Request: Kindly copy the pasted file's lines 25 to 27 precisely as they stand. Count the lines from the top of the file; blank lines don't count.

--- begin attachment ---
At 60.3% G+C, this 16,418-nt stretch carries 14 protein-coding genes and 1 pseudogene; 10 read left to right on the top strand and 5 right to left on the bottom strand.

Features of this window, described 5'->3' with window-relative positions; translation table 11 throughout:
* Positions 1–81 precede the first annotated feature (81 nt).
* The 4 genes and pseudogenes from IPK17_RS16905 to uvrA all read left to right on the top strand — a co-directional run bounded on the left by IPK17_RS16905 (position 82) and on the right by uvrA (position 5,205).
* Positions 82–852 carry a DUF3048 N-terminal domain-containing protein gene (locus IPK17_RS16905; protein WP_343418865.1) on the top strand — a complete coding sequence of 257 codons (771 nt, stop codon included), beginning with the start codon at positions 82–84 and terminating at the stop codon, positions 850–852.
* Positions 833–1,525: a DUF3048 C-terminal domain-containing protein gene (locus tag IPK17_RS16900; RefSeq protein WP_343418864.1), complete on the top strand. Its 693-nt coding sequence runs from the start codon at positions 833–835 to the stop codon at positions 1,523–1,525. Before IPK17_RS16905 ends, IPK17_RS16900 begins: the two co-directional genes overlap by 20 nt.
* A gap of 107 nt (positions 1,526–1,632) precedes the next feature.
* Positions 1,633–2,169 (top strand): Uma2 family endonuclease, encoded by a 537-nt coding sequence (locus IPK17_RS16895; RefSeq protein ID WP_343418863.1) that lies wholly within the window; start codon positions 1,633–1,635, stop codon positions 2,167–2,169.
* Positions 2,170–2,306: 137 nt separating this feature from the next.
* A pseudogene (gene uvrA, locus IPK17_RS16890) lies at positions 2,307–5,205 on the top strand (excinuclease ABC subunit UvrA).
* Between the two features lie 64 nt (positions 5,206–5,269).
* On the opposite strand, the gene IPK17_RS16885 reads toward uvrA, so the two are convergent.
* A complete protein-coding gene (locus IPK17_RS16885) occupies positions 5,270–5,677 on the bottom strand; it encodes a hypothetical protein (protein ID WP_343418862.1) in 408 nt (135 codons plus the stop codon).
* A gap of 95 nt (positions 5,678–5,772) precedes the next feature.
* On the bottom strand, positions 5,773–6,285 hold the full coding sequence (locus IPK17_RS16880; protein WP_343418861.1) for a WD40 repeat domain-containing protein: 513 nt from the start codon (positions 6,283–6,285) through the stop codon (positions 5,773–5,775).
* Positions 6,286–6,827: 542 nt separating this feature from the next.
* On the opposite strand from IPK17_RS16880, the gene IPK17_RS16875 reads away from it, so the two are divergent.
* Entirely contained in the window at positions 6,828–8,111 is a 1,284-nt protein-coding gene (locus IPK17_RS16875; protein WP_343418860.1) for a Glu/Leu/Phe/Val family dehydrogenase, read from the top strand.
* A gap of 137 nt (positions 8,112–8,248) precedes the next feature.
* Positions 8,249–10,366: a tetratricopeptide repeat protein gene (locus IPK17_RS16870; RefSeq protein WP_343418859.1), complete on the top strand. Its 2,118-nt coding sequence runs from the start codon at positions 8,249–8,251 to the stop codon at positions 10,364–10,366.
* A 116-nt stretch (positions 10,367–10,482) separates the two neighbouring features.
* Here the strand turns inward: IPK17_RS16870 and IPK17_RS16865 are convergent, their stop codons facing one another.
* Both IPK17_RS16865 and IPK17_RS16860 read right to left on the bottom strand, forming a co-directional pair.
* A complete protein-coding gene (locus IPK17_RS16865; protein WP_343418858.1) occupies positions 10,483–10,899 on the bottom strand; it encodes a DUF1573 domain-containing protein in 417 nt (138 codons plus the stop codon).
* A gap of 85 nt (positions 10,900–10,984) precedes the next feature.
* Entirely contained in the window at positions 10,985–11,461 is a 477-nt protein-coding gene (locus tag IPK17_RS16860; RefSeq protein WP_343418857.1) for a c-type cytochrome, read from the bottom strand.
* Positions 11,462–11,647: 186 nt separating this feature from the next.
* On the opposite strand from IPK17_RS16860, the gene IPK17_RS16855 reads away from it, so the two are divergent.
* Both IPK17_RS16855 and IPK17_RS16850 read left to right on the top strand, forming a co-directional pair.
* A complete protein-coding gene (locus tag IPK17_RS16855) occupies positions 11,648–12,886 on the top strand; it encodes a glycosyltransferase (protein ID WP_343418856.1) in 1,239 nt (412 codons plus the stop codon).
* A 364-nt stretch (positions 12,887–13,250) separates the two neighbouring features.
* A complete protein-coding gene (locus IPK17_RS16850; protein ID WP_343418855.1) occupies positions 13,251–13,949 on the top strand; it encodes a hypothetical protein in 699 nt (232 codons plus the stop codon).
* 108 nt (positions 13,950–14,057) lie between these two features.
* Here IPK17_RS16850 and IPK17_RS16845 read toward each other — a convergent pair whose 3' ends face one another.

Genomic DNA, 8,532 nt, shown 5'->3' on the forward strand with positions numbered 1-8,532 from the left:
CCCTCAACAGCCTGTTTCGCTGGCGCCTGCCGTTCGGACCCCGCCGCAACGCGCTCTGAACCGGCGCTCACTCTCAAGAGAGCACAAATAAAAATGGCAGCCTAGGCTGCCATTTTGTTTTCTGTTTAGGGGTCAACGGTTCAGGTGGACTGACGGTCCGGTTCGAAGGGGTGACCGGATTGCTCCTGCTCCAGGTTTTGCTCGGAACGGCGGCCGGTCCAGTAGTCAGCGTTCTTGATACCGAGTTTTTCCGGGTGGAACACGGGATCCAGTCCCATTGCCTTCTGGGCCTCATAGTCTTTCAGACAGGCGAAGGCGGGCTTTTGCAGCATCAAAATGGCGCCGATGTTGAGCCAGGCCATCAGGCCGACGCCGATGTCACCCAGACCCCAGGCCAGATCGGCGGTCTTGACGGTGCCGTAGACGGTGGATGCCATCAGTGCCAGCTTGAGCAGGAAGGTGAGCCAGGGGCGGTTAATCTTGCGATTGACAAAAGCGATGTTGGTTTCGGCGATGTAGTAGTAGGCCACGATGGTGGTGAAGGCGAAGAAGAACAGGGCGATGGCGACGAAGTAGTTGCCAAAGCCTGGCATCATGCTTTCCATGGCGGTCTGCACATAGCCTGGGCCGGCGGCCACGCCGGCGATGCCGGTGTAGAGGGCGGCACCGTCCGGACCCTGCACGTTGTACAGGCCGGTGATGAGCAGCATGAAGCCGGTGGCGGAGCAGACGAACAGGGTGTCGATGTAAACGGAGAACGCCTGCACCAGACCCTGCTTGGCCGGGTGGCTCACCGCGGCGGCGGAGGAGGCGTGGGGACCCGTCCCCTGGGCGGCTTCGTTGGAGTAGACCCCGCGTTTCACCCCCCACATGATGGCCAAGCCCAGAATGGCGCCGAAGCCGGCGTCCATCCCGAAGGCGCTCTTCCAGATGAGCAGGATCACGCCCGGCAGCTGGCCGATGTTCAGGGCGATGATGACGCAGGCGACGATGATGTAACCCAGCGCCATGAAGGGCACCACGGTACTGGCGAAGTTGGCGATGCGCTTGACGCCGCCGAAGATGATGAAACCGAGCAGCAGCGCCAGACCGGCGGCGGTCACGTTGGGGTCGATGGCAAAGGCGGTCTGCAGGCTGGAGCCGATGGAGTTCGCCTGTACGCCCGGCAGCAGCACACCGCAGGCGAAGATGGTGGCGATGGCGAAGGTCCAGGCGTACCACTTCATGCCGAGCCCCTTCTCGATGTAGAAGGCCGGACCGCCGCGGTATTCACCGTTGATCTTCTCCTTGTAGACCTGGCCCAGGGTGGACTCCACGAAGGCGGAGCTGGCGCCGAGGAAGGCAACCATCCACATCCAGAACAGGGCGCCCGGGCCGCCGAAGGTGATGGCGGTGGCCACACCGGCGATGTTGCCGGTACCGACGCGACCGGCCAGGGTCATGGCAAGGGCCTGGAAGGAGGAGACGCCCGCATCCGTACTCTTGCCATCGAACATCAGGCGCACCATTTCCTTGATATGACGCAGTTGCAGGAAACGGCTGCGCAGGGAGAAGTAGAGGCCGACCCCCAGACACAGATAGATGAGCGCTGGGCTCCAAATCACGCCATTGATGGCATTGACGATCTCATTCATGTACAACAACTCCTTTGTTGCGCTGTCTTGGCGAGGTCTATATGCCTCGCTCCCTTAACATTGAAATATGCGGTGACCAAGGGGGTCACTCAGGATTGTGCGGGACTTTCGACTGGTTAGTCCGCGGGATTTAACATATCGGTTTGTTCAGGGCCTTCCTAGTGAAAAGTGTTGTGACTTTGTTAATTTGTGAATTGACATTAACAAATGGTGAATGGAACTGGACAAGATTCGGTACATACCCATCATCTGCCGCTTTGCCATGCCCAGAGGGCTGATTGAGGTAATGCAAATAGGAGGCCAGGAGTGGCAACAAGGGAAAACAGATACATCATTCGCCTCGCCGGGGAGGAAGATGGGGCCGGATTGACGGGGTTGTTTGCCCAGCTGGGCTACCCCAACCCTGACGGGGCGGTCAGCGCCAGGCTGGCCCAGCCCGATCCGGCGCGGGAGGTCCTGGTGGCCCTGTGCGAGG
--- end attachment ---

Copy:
* A gap of 85 nt (positions 10,900–10,984) precedes the next feature.
* Entirely contained in the window at positions 10,985–11,461 is a 477-nt protein-coding gene (locus tag IPK17_RS16860; RefSeq protein WP_343418857.1) for a c-type cytochrome, read from the bottom strand.
* Positions 11,462–11,647: 186 nt separating this feature from the next.